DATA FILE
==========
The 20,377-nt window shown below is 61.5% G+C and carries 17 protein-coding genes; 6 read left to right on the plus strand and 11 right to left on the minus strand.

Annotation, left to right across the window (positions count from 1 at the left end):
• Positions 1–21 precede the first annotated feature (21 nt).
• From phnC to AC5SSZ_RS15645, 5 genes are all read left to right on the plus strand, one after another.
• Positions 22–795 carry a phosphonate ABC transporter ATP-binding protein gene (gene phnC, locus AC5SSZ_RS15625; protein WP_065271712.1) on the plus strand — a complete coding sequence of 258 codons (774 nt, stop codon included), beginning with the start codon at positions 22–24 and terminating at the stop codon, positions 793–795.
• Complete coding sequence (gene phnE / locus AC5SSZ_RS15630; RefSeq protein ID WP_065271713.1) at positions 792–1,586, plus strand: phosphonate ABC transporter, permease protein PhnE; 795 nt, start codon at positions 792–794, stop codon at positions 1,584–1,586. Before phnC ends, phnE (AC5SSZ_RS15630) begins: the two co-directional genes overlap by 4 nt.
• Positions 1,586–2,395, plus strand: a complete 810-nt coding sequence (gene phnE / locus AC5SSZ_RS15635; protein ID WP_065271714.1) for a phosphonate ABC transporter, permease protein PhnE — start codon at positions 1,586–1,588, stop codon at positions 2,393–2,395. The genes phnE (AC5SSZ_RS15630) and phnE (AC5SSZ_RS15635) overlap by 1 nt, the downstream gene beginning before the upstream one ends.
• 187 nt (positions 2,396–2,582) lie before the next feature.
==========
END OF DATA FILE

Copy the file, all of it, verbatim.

The 20,377-nt window shown below is 61.5% G+C and carries 17 protein-coding genes; 6 read left to right on the plus strand and 11 right to left on the minus strand.

Annotation, left to right across the window (positions count from 1 at the left end):
• Positions 1–21 precede the first annotated feature (21 nt).
• From phnC to AC5SSZ_RS15645, 5 genes are all read left to right on the plus strand, one after another.
• Positions 22–795 carry a phosphonate ABC transporter ATP-binding protein gene (gene phnC, locus AC5SSZ_RS15625; protein WP_065271712.1) on the plus strand — a complete coding sequence of 258 codons (774 nt, stop codon included), beginning with the start codon at positions 22–24 and terminating at the stop codon, positions 793–795.
• Complete coding sequence (gene phnE / locus AC5SSZ_RS15630; RefSeq protein ID WP_065271713.1) at positions 792–1,586, plus strand: phosphonate ABC transporter, permease protein PhnE; 795 nt, start codon at positions 792–794, stop codon at positions 1,584–1,586. Before phnC ends, phnE (AC5SSZ_RS15630) begins: the two co-directional genes overlap by 4 nt.
• Positions 1,586–2,395, plus strand: a complete 810-nt coding sequence (gene phnE / locus AC5SSZ_RS15635; protein ID WP_065271714.1) for a phosphonate ABC transporter, permease protein PhnE — start codon at positions 1,586–1,588, stop codon at positions 2,393–2,395. The genes phnE (AC5SSZ_RS15630) and phnE (AC5SSZ_RS15635) overlap by 1 nt, the downstream gene beginning before the upstream one ends.
• 187 nt (positions 2,396–2,582) lie before the next feature.